Controlling blood sugar at a healthy level is very important for people with type 2 diabetes. It can help prevent vascular diseases.
Although there are many options for lower blood sugar, recent studies find that it could be different to control blood sugar levels in women.
One example is eye problems related to type 2 diabetes. Some studies show that diabetic retinopathy is more common and frequent in men than in women.
Other researchers show that women with type 2 diabetes have higher risk of heart disease than men.
In one recent study published on PLOS One, scientists checked the long-term blood control (1 year after diabetic management) in women and men who have type 2 diabetes.
The researchers assessed the health data from a Korean cohort study ran from 2013 to 2014. A total of 42 clinics’ 2253 patients’ data were included.
The patients’ average HbA1C was higher than 6.5%, or their fasting blood sugar level was higher than 120 mg/dL.
All participants finished a 1-year diabetes treatment. The treatment included taking drugs such as metformin and some drug combination.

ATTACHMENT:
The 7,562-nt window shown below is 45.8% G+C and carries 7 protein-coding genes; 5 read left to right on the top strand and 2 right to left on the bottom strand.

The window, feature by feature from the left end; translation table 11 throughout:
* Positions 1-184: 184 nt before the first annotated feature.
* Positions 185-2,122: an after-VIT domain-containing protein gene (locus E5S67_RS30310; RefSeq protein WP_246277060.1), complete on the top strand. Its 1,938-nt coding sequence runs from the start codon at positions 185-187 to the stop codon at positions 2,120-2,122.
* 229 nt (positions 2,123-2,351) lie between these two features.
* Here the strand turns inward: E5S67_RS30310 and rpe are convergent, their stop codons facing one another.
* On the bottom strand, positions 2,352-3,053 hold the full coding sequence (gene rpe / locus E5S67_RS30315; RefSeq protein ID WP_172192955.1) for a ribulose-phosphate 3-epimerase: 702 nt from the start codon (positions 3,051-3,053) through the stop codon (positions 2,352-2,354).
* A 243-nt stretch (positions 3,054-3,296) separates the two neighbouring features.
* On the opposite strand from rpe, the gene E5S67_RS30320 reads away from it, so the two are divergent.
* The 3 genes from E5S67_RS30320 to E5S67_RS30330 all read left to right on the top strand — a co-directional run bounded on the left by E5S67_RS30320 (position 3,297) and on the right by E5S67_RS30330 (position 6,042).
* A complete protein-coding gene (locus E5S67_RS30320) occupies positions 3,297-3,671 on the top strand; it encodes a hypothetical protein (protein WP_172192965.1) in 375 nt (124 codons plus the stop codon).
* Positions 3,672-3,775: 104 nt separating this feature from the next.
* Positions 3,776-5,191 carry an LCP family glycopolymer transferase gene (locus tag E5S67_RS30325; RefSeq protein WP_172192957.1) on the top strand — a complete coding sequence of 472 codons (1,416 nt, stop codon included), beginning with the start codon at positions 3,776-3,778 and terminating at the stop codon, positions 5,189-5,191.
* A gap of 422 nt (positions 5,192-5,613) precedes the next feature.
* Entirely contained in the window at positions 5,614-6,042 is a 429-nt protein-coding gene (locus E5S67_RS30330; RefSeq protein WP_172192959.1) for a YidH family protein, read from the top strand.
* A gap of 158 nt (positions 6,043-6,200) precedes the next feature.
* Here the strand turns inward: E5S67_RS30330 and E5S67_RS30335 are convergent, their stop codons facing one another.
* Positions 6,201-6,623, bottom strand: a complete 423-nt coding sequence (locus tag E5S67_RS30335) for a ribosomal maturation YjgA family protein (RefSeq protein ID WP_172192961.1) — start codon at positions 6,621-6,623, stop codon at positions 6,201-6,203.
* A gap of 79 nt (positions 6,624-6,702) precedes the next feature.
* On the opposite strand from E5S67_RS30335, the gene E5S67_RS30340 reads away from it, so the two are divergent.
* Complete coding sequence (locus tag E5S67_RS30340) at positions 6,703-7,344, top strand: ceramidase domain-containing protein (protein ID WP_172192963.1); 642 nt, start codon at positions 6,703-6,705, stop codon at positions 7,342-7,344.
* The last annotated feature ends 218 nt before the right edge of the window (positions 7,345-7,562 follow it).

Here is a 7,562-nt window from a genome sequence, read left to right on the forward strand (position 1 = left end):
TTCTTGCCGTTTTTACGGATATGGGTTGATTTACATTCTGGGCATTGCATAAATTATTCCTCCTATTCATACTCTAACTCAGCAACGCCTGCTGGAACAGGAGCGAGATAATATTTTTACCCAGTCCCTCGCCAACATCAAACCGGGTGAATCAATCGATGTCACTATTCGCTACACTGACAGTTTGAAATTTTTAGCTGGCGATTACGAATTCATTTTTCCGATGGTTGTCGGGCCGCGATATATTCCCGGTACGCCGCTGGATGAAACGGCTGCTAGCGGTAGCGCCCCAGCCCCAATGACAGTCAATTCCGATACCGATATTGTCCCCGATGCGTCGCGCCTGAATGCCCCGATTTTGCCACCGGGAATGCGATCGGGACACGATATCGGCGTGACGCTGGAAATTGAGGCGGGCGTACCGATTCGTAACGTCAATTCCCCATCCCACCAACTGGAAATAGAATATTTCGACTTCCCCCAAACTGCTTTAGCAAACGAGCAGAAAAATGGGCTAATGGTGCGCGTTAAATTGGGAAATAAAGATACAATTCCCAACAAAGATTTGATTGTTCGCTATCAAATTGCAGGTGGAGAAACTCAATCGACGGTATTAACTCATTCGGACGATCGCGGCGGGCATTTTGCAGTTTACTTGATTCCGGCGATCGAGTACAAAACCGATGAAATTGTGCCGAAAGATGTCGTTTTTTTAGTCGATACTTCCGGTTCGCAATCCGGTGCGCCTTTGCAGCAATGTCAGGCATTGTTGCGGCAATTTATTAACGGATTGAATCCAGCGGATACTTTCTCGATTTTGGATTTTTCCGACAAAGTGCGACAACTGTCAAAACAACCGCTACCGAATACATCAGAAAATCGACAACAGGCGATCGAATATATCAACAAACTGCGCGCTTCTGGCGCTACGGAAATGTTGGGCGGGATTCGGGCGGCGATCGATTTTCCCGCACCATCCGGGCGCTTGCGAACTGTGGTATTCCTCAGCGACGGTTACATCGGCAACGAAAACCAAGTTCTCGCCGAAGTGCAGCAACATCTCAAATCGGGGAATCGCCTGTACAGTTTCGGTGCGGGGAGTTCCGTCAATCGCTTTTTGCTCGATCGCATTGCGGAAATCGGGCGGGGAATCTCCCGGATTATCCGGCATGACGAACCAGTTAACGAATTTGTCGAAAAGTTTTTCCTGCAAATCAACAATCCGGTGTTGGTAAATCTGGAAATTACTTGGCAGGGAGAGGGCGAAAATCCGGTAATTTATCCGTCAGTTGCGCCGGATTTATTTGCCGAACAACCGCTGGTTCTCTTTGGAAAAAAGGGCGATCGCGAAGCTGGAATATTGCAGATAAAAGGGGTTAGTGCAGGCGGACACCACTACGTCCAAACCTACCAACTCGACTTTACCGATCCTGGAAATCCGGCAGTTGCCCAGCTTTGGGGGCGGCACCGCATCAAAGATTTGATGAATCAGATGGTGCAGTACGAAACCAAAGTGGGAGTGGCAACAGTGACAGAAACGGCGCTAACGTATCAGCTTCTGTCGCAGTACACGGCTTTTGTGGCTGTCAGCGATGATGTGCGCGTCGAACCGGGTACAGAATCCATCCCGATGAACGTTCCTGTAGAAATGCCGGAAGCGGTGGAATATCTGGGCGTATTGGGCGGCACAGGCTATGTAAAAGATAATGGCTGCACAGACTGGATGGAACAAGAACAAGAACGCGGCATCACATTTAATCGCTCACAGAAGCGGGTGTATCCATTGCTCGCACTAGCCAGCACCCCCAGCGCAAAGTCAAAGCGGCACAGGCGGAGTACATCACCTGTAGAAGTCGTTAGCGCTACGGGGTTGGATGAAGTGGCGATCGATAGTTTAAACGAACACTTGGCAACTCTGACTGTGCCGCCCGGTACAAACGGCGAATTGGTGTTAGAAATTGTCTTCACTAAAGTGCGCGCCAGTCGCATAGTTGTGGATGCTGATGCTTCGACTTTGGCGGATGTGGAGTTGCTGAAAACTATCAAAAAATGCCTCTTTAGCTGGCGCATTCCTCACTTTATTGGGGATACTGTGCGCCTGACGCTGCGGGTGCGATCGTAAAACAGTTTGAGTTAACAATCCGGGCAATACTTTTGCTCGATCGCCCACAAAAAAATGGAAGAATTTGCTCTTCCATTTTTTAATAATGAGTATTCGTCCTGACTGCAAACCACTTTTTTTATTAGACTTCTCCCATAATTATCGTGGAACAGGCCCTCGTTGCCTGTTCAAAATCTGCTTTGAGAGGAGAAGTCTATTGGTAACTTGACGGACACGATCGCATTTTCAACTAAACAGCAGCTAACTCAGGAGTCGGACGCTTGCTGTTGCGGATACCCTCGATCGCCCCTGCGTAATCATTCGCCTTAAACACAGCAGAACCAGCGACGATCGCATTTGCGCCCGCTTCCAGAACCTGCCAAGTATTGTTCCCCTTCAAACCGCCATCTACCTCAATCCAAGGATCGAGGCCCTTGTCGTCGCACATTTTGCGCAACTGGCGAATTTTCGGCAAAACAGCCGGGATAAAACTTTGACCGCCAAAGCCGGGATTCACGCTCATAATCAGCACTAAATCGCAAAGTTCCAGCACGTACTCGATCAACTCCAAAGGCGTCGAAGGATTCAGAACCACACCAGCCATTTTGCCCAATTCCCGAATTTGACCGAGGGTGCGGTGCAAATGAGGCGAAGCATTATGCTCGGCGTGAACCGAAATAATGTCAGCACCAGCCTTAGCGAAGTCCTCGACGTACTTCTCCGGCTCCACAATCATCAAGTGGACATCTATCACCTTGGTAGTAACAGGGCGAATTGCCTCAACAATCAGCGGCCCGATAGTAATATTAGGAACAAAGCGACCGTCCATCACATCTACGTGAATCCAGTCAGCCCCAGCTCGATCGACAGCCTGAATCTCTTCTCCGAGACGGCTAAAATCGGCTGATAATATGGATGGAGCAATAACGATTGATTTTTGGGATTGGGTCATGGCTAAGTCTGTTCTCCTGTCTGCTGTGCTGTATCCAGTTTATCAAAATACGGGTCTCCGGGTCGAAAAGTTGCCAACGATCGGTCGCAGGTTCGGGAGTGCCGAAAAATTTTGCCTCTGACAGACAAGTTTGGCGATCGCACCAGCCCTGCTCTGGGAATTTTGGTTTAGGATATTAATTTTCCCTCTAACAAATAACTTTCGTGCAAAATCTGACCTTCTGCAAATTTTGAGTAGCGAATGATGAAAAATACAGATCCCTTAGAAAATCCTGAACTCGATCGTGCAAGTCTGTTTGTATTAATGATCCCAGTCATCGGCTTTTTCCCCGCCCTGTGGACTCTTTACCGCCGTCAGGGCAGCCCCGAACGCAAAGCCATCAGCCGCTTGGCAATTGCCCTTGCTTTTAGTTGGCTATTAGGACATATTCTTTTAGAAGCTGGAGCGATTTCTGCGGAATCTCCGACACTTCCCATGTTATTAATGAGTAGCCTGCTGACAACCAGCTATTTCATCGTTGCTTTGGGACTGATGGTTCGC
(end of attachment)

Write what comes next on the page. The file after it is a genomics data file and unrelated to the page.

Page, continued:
The patients visited their clinics regularly during the treatment. The researchers measured their HbA1C and blood glucose.
The results showed that women patients had and older average age while men patients were more likely to be obese, smokers, heavy drinkers, and to complain of weight loss and neuropathy.
In addition, men patients’ HbA1C and fasting blood sugar were higher than women in the beginning of the treatment.
After 1 year, about 39% of women and 41% of men reached their target HbA1C goal. However, women showed lower HbA1C achievement than men.
Why does this happen?
The researchers think one reason is the metabolic features are different in women patients and in men patients. This should be tested in lipid analyses.
Another reason is that achieving the HbA1C target in the treatment was linked to smoking. This may show that men had better results than women due to their effects of quit smoking.
Another possible reason is that women were less likely than men to reach healthy cholesterol targets than men.
So the message from the study is that if you are a woman with type 2 diabetes, pay attention to your metabolic health and cholesterol levels. They could be associated with how well you can lower your blood sugar levels.
If you are a man with type 2 diabetes, quit smoking. This may help you control your blood sugar and manage the disease well.
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